There was mayhem at the corner of Otterbein and Killian Avenues on Thursday, in front of Rowland High School: tangled cars involved in a deadly crash, screaming police and ambulance sirens, a medical airlift, a Rowland High student handcuffed and arrested for DUI.
At least that is how it appeared to more than 1,200 juniors and seniors who were surprised when they were suddenly called from classes at the Rowland Heights school to witness a detailed reenactment of the consequences of drinking and driving.
The simulated crash scene, complete with fake blood and a hearse, was another addition in what is becoming a pre-prom ritual at schools across the nation. Rowland High’s prom is Saturday, and school officials hope that if only one student is affected enough by the mock crash to abstain from drinking, it will have been worth it.
It is part of a two-day program created by a Pennsylvania-based organization called Every 15 Minutes, which alludes to frequency with which someone in the United States dies as a result of an alcohol-related traffic collision. The idea is to allow students to experience firsthand the sensations of such an event from the perspectives of everyone involved.
The scene was set using cars mangled in actual accidents. The Los Angeles County Fire Department, Mercy Air and AMR Ambulance Serviced tended to the mock injured, who were taken to Queen of the Valley Hospital and Kaiser Permanente Hospital-Baldwin Park. Custer Christiansen Mortuary collected the dead, the California Highway Patrol and West Covina Police Department investigated, and the student drunk driver was arrested and booked at the Walnut /Diamond Bar Sheriff’s Station.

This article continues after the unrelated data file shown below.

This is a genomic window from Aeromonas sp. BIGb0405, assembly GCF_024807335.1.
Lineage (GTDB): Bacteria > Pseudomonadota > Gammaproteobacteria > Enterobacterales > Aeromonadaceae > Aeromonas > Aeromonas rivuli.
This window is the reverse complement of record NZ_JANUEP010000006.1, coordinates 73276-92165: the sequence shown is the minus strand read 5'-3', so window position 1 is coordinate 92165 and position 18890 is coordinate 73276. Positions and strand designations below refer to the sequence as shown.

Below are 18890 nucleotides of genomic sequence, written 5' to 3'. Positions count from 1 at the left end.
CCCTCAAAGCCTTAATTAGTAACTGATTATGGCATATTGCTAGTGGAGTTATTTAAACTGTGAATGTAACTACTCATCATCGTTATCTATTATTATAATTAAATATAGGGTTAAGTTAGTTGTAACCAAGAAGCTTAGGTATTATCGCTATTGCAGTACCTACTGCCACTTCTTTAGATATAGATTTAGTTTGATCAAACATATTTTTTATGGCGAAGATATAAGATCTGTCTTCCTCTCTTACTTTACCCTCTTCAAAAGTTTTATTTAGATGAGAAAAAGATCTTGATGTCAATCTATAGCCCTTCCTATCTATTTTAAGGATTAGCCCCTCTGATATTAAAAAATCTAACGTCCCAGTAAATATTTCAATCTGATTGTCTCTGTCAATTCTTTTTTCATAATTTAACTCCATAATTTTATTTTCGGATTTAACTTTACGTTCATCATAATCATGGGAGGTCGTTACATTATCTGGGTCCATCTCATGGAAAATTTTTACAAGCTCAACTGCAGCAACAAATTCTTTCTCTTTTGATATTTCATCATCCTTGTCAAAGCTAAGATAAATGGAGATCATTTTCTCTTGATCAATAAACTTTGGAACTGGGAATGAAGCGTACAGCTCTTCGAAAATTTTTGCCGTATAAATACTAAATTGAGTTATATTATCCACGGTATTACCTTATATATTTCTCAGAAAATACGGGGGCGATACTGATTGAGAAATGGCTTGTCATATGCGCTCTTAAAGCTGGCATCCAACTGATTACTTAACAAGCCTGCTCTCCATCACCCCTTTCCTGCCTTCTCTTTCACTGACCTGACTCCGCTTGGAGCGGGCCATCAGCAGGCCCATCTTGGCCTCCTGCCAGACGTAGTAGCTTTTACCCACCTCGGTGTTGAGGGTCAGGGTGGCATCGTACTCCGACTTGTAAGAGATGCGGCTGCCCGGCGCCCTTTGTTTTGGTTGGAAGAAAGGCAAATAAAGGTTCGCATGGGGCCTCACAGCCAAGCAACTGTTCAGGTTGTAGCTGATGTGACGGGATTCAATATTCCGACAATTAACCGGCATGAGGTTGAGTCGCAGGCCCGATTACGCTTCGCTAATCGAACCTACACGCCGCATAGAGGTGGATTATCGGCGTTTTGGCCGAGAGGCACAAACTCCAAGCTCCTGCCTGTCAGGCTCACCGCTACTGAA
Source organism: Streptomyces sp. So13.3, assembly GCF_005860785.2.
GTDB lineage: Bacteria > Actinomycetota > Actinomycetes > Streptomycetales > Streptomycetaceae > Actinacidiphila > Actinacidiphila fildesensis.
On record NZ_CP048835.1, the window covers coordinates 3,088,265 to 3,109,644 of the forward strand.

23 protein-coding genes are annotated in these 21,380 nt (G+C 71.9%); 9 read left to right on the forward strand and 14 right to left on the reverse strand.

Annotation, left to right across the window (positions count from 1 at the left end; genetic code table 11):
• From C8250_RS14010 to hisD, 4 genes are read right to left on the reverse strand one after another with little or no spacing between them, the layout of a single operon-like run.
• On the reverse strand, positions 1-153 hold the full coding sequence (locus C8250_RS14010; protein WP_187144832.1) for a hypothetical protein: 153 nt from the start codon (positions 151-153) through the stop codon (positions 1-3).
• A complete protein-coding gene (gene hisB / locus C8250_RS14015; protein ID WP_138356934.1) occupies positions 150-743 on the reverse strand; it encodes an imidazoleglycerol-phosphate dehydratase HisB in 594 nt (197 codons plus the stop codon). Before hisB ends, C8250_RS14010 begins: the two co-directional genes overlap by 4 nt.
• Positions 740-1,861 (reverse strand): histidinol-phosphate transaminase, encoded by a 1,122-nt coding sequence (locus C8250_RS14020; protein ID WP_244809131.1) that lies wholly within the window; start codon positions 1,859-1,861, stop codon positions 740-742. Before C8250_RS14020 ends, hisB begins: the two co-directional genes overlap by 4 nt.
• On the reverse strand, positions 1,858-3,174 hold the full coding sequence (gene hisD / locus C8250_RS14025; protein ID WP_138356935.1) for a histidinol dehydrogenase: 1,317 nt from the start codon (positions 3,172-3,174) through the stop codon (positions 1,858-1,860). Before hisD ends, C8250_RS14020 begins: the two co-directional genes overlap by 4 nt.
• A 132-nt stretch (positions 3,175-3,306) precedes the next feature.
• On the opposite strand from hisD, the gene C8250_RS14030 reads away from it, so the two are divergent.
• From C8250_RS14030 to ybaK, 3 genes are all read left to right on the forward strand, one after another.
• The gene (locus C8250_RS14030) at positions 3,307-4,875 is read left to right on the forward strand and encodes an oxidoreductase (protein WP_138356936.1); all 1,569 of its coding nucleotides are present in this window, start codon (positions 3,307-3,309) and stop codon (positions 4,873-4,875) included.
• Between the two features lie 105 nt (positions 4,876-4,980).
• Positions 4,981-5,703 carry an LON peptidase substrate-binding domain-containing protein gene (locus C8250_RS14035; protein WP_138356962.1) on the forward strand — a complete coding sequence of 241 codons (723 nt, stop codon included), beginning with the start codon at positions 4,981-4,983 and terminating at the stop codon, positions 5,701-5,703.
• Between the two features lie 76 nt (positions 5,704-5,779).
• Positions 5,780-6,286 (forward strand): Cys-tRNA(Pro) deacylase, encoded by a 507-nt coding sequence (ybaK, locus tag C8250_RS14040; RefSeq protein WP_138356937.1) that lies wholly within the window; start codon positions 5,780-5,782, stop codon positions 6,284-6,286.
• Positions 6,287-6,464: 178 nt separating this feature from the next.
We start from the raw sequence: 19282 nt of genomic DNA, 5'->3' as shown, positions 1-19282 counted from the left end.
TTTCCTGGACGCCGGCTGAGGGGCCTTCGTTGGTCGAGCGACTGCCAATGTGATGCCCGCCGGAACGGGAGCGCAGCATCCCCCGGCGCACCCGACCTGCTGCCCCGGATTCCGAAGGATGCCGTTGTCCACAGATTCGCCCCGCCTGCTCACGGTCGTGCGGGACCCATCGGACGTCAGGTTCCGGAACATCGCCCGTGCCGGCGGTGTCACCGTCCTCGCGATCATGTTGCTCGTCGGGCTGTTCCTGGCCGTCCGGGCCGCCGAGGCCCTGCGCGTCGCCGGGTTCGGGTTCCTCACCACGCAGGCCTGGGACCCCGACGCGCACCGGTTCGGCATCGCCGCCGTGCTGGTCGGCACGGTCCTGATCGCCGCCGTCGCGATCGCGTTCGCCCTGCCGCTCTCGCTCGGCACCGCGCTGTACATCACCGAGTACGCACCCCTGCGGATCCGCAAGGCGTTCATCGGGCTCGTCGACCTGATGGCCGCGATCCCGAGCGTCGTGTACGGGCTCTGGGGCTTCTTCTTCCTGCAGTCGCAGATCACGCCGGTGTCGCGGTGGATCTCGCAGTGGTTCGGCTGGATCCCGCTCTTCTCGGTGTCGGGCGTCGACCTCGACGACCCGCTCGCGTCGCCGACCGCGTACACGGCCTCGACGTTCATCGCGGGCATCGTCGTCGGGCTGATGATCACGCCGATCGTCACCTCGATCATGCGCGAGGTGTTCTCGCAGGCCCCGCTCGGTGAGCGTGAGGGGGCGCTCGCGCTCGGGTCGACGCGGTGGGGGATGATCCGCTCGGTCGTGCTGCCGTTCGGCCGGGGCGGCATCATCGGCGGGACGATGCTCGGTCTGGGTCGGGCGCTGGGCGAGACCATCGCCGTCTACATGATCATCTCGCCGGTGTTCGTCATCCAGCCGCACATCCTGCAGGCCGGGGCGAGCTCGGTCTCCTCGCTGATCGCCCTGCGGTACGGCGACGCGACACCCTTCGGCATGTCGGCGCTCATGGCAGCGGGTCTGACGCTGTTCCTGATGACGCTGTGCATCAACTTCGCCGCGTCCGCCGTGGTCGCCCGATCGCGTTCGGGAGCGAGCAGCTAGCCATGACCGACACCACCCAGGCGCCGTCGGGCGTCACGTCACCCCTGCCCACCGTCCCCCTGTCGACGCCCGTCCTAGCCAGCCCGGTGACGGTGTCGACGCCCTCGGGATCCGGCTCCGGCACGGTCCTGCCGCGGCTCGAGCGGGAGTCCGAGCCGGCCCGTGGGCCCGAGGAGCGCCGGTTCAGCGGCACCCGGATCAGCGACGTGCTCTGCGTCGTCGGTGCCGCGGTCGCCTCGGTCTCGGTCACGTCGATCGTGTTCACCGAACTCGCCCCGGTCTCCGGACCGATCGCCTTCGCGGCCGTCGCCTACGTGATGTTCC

All of the activities at the school and outside locations were taped and will be viewed at a student assembly today.
Max Zisman, 17, a Rowland High senior, was one of the passengers in the car driven by the drunk driver. He was taken to the emergency room at Queen of the Valley Hospital and pronounced dead. When his mother and father arrived they displayed real emotion even though they knew it was all fake, said Zisman.
He himself was also unnerved.
"It was tough, I didn’t think it was going to be hard to play dead, but it tested me a bit," said Zisman, who added that the message hit home for many of those playing roles. "All of us came from different cliques on campus, different backgrounds and we sat down and talked about it. My best friend ... who is known to party, said this made everything real."
-- Carla Rivera